“The one who brings good news” (Nahum 1:15)

Pastor Ino

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In my previous message, which was about Micah 6:8, we focused on the theme of walking humbly before God. Micah 6:8 says, “He has shown you, O mortal, what is good. And what does the Lord require of you? To act justly and to love mercy and to walk humbly with your God.” The book that comes after Micah is the book of Nahum, and it is about God’s judgment on Assyria, a nation that had forgotten how to walk humbly before God. We see how God works mysteriously in these two books. In today’s world, strong nations attack weak nations, and there are several countries ruled by dictators. We see many unacceptable things happening. Despite such tragedies, the book of Nahum teaches that one day God will righteously judge all nations and all leaders.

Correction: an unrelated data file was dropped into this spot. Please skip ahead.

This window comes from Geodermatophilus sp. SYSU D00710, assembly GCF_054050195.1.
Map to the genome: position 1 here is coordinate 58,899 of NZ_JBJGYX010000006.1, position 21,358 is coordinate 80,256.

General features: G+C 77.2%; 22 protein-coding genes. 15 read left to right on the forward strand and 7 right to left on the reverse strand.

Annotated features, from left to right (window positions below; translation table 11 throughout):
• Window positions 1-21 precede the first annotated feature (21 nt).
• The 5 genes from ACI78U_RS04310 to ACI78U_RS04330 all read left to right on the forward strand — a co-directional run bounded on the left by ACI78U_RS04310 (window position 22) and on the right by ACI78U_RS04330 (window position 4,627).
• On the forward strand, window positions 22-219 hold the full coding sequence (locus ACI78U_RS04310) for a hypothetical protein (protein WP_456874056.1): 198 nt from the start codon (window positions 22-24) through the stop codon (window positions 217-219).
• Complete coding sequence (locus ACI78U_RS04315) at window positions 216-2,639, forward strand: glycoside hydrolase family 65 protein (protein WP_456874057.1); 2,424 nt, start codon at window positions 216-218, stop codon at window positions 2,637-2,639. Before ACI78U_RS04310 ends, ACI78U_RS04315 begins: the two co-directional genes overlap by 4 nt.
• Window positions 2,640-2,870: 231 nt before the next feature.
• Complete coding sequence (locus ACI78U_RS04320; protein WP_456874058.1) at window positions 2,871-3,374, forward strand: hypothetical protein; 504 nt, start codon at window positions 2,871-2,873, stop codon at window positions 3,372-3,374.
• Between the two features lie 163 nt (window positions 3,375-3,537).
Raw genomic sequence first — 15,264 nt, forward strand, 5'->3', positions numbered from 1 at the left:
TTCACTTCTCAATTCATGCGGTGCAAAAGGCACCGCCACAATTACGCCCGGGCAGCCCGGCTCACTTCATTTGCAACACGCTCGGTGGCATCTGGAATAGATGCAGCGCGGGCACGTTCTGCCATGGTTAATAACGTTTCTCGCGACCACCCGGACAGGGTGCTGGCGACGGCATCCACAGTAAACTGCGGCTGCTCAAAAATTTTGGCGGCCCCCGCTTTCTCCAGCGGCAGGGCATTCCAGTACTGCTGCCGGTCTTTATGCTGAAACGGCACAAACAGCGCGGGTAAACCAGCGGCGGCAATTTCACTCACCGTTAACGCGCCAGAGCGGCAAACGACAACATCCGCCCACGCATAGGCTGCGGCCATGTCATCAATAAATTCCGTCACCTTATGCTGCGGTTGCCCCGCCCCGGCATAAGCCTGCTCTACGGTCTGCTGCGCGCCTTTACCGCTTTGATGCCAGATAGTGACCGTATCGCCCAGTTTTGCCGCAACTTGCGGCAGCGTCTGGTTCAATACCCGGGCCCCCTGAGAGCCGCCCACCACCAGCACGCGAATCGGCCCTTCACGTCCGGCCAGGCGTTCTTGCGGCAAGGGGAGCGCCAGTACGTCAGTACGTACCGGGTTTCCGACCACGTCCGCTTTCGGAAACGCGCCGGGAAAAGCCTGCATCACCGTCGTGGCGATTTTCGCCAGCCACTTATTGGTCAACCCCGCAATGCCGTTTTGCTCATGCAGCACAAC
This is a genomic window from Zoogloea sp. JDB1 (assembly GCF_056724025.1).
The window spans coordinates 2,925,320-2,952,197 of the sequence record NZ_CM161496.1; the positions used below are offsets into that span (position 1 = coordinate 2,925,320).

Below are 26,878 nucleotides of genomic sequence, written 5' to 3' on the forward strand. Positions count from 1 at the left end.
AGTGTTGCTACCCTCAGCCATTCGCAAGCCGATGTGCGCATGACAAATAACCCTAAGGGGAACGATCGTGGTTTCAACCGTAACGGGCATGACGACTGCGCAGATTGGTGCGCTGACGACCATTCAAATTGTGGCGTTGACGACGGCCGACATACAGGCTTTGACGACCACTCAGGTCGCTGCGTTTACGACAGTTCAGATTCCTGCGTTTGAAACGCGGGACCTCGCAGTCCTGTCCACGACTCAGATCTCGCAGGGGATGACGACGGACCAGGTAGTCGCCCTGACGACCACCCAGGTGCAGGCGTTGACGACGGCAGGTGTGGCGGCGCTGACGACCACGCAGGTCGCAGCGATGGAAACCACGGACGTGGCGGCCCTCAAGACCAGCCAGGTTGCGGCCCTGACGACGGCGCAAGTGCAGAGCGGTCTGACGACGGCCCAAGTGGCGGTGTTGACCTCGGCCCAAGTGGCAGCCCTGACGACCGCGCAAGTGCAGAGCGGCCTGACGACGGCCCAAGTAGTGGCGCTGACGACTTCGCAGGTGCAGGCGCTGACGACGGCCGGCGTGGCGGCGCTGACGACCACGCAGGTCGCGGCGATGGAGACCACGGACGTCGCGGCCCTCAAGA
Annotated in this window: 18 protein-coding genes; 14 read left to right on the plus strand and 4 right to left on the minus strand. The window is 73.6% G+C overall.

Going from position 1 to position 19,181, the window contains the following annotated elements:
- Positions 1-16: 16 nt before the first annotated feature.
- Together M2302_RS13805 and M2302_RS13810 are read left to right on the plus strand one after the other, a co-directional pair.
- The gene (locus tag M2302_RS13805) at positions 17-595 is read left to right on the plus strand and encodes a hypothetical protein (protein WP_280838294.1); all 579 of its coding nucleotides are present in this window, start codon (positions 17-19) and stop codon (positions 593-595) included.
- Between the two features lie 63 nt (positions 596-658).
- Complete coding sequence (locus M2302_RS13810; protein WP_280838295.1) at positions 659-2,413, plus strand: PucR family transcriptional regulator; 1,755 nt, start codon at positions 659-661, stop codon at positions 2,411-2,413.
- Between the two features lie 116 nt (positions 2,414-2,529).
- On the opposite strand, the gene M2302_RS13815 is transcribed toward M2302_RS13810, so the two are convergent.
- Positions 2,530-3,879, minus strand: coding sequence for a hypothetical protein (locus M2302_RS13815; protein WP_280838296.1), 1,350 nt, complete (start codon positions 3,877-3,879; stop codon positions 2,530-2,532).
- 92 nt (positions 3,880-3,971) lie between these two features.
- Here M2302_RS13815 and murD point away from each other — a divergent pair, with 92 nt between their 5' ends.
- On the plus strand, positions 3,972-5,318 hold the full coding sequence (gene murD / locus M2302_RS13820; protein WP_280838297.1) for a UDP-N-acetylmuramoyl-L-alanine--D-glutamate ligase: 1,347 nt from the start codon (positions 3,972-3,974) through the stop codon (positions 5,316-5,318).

Nahum 1:1 begins with, “A prophecy concerning Nineveh. The book of the vision of Nahum the Elkoshite.” Nineveh was the capital of Assyria. The book of Nahum is a message of God’s judgment against the great city of Nineveh. You may remember the name Nineveh; it is the city that repented after listening to the prophet Jonah. Indeed, Nineveh escaped God’s judgment for a time because it repented. But the people became proud again and challenged God. The people of Nineveh strayed far from God’s desire for them to act justly, love mercy, and walk humbly.

We see how the king of Assyria challenged God in 2 Kings 18. The Assyrian army surrounded Jerusalem and said, “On what are you basing this confidence of yours?” (2 Kings 18:19). Assyria claimed that no god could save any nation from the hand of Assyria (verses 33, 35). But Hezekiah, the king of Judah, prayed and God answered; God’s angel struck down the Assyrian army of 185,000 men.

Assyria had extended its territory all the way to Egypt. And Manasseh, king of Israel, had bowed to the power of Assyria and paid tribute to them. As a result, the faith of the people of Judah became corrupted and influenced by pagan religion. We don’t know when Nahum saw the following vision, but he prophesied that Assyria would fall and it did in 612 BC. Someday, proud nations will fall.